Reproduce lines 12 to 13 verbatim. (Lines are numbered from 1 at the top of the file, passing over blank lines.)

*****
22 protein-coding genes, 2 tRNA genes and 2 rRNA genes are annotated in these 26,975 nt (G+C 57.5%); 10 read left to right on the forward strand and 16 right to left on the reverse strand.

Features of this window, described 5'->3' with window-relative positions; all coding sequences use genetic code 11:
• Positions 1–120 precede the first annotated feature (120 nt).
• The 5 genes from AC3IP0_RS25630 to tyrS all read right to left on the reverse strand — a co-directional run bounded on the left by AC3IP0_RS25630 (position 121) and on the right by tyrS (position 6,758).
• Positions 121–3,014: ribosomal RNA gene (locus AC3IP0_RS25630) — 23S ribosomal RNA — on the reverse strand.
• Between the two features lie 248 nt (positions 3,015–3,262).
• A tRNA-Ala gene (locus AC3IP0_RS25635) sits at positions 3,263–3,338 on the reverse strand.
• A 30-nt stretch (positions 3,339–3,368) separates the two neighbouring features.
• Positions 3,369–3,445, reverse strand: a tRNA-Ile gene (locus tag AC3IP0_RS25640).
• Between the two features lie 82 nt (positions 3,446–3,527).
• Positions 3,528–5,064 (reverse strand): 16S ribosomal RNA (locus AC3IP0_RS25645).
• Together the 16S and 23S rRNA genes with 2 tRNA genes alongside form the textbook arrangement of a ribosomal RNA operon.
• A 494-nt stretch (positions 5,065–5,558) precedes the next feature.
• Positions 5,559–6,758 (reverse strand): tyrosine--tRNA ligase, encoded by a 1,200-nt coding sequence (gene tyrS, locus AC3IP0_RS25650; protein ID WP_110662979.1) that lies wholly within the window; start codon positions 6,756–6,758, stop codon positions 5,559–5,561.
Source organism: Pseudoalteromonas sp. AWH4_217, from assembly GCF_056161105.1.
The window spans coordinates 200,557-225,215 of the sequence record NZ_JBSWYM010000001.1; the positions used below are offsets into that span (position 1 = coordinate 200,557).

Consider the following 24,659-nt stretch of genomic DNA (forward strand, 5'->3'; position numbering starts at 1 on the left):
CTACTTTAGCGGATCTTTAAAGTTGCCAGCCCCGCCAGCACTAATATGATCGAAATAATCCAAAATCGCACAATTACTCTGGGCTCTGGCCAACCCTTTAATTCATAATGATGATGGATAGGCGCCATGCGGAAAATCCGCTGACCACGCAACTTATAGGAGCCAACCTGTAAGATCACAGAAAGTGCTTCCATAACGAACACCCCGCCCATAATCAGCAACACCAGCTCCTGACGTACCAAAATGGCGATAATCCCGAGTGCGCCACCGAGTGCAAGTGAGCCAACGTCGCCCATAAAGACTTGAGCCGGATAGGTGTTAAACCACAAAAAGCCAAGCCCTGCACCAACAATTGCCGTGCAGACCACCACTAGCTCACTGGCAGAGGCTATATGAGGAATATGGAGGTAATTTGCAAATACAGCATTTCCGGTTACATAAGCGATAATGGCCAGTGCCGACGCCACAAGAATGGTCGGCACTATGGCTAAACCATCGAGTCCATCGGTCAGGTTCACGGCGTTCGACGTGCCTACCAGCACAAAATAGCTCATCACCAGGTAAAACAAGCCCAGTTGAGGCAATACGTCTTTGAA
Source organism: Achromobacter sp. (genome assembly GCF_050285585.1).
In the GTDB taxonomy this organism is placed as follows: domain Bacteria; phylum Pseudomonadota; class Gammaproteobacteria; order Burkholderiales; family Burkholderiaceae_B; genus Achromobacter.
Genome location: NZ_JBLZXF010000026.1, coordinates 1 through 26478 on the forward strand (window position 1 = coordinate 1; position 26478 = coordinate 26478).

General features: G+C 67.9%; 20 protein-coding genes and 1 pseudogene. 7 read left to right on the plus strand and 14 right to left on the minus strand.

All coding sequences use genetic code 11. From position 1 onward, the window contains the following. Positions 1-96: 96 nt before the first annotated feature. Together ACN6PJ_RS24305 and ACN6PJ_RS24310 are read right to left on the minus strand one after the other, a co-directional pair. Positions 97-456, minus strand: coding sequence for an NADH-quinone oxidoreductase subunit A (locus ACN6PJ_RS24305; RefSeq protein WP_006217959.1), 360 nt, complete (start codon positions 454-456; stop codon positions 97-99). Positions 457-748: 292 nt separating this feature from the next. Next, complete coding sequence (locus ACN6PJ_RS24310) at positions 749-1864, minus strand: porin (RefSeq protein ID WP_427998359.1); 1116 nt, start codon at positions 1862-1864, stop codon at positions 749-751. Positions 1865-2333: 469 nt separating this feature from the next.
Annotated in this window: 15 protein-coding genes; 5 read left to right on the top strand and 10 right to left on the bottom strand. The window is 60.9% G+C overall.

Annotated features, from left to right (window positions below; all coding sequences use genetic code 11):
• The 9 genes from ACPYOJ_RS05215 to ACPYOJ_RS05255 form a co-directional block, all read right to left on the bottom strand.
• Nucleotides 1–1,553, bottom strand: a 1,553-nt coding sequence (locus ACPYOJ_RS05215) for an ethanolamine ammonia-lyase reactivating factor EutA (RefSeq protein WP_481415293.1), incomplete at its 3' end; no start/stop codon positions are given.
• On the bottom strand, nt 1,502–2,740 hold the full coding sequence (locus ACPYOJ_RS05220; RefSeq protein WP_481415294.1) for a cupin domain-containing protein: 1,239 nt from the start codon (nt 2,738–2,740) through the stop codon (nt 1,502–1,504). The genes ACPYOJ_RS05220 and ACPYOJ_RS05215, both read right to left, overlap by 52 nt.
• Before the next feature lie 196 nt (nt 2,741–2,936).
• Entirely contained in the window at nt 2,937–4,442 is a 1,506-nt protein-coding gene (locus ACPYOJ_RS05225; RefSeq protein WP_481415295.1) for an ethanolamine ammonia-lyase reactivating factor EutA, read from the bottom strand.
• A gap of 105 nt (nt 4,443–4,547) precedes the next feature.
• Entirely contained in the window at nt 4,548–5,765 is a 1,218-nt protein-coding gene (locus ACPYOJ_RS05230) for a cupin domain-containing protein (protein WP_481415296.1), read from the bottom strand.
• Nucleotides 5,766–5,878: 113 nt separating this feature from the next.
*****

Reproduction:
• Together the 16S and 23S rRNA genes with 2 tRNA genes alongside form the textbook arrangement of a ribosomal RNA operon.
• A 494-nt stretch (positions 5,065–5,558) precedes the next feature.